What’s Growing On: Harvesting herbs

(Unsplash/Kevin Doran photo) A selection of herbs.

So, you put in your first herb garden and now you need to know when you can start harvesting your herbs to eat and to dry for winter.

Each herb has its own best time for harvesting. It may also depend on your intended use for a particular herb. In general, harvest in the morning, after the dew has dried off the leaves, but before the sun is too hot. This maintains the maximum oils in the herbs.

If you wish to harvest for fresh use, cut stems when the plant has at least two-thirds more growth than when you planted it. You can do this throughout the growing season. Always cut above a node or leaf, or where you see the potential for new growth, such as leaves that are waiting to grow larger. This will encourage buds in the leaf axils to grow into new stems so providing more growth and more leaves for a later harvest.

The first harvest is usually chives as they are the first to grow and mature in the spring. Most chives are used fresh by cutting three-quarters of the long, cylindrical leaves in bunches, leaving some to continue to grow. The fresh flowers buds can enhance a salad and/or be used as plate decorations with different foods. For winter use, cut the leaves into small pieces and air dry them on paper towels. Always make sure your herbs are free from insects, soil and other debris. You can also place them in ice cube trays and fill the trays with water and freeze to use individually at a later date.

Larger leaf herbs such as basil need to be processed quickly before the leaves turn brown or black. They also can be placed in ice cube trays but filled with olive oil, which helps them to keep their glorious green color. You can make a pesto by putting them in a blender with olive oil, pine nuts, garlic and parmesan cheese. Blend thoroughly and either place in jars or freeze in single portions. If you have red or purple basil, place the leaves in a bottle with white vinegar and in a short time it will impart its colour and taste to the vinegar. It makes a lovely gift to give away.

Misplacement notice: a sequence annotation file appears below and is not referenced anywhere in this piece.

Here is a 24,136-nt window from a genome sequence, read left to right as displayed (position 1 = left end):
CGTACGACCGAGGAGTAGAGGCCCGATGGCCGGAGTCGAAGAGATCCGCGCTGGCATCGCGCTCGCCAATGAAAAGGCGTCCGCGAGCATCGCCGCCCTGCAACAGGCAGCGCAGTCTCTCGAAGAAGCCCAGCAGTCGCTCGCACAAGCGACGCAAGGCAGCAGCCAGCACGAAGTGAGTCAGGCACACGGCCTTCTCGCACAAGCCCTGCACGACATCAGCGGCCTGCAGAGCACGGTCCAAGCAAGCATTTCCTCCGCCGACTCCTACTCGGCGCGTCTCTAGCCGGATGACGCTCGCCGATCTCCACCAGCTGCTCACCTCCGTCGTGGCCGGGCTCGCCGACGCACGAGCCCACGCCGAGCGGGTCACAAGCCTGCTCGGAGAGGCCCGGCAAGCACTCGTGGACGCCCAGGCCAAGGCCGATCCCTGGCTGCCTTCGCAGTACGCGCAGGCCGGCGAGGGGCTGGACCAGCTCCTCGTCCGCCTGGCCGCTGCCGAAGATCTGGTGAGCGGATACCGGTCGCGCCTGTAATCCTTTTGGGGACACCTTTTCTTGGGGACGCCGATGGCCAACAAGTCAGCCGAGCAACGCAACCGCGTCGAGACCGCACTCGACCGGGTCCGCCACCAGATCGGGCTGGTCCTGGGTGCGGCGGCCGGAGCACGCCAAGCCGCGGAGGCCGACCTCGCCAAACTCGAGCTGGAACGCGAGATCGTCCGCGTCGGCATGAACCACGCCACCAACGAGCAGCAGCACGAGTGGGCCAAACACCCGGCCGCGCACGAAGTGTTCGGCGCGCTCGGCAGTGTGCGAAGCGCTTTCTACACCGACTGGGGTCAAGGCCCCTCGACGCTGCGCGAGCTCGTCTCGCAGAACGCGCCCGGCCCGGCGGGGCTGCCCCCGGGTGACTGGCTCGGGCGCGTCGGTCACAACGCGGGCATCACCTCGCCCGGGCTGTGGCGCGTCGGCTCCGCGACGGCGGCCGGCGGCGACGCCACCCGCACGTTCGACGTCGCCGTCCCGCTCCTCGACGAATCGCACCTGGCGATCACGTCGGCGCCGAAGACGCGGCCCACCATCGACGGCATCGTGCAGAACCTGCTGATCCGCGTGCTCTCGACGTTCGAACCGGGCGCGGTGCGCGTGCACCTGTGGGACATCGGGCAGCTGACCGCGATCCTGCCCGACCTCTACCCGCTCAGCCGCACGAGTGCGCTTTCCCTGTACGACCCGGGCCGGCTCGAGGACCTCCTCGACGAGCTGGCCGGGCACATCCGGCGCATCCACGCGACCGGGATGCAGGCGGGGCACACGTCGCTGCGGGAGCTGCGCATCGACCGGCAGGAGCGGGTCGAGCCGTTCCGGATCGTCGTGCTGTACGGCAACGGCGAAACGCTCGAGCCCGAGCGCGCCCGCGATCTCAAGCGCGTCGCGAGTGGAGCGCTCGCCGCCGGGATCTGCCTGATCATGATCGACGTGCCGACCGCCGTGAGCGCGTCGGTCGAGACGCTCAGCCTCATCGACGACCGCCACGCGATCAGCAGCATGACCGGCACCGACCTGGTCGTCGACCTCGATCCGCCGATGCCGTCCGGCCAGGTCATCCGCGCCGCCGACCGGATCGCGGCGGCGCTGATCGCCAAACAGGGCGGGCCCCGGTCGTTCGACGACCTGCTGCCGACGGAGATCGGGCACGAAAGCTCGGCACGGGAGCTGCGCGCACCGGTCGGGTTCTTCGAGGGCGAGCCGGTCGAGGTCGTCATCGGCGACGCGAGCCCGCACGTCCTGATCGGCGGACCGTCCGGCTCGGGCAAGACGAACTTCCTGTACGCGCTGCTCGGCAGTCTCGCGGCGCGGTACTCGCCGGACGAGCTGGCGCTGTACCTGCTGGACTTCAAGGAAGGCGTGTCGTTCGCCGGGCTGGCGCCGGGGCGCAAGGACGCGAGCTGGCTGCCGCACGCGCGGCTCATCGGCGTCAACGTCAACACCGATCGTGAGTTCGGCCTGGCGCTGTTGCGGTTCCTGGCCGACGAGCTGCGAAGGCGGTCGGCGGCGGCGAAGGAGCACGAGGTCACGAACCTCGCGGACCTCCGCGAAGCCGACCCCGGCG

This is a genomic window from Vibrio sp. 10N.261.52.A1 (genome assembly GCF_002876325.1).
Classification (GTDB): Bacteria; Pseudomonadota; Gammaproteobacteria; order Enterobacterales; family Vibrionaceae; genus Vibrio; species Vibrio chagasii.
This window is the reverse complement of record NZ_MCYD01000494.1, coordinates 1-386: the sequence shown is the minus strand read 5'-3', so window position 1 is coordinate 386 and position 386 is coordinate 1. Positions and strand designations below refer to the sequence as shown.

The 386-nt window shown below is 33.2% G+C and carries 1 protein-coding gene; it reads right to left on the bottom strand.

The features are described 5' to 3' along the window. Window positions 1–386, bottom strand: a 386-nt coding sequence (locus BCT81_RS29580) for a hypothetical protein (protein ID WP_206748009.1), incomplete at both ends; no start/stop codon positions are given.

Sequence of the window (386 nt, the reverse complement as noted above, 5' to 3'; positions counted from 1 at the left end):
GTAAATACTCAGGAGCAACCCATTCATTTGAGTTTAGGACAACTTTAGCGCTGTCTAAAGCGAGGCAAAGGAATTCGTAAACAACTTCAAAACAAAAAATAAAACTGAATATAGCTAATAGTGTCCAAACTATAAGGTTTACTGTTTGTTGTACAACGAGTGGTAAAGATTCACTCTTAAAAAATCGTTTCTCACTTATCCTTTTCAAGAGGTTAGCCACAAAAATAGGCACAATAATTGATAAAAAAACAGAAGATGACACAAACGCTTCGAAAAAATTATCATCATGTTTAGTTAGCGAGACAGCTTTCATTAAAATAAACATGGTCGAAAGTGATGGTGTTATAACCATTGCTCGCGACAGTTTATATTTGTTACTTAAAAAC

Herbs such as thyme, sage, marjoram and oregano can be harvested by cutting stems six to eight inches and hanging in bunches in a dark, dry place until they are almost crumbly when you touch them. Store in bags with labels. These may be left whole and only crushed when you are ready to use them.

Parsley and mint can be harvested in big bunches. Chop them finely, place in a single layer on paper plates and dry for 15 to 30 seconds at a time in the microwave. Keep checking and drying until they are totally dry to the touch. When dry, pack in jars. Check every day to be sure no moisture appears on the side of the containers, otherwise mold will develop.

Another method of drying leaves is to use a food dehydrator that gently blows warm air above and below the drying trays. Do not set the temperature too high (140 F (46 C) for six to eight hours seems to be about right) and follow the manufacturer’s directions. You can also dry them in your oven on screens or racks at the lowest temperature setting. Herbs may also be freeze dried. However, the equipment for home freeze drying is expensive and it will not be discussed here.

A common beginner’s mistake when drying herbs is to assume the herbs will be recognizable when needed. However, when dried and crumbled, all the leaves look much the same. Always label your clean, clear jars carefully at the time you prepare them, and be sure to include the date on your label. When using the herbs, keep in mind that dried leaves are two-thirds stronger than the fresh leaves so when you use them, a lesser quantity is required.

Always store your dried herbs in a cool dark place. Remember that their oil content and freshness last only six months to a year so do not store them indefinitely. Especially do not store your herbs above your stove where there is humidity and fluctuations of temperature.

After harvesting your herbs, it is helpful to give your plants a little boost by feeding them diluted fish fertilizer. Remember to stop harvesting about four weeks before the first frost and mulch the plants for added winter protection.

Bon appetit.

By-the-Sea Gardeners is a community group that provides a forum for gardeners in the Saint Andrews area to share their interest and enthusiasm in gardening. To learn more about us, follow By the Sea Gardeners Club – St. Andrews on Facebook. Contact: Richard Tarn, 506-529-3110, or Mike Hutton, 506-529-3629.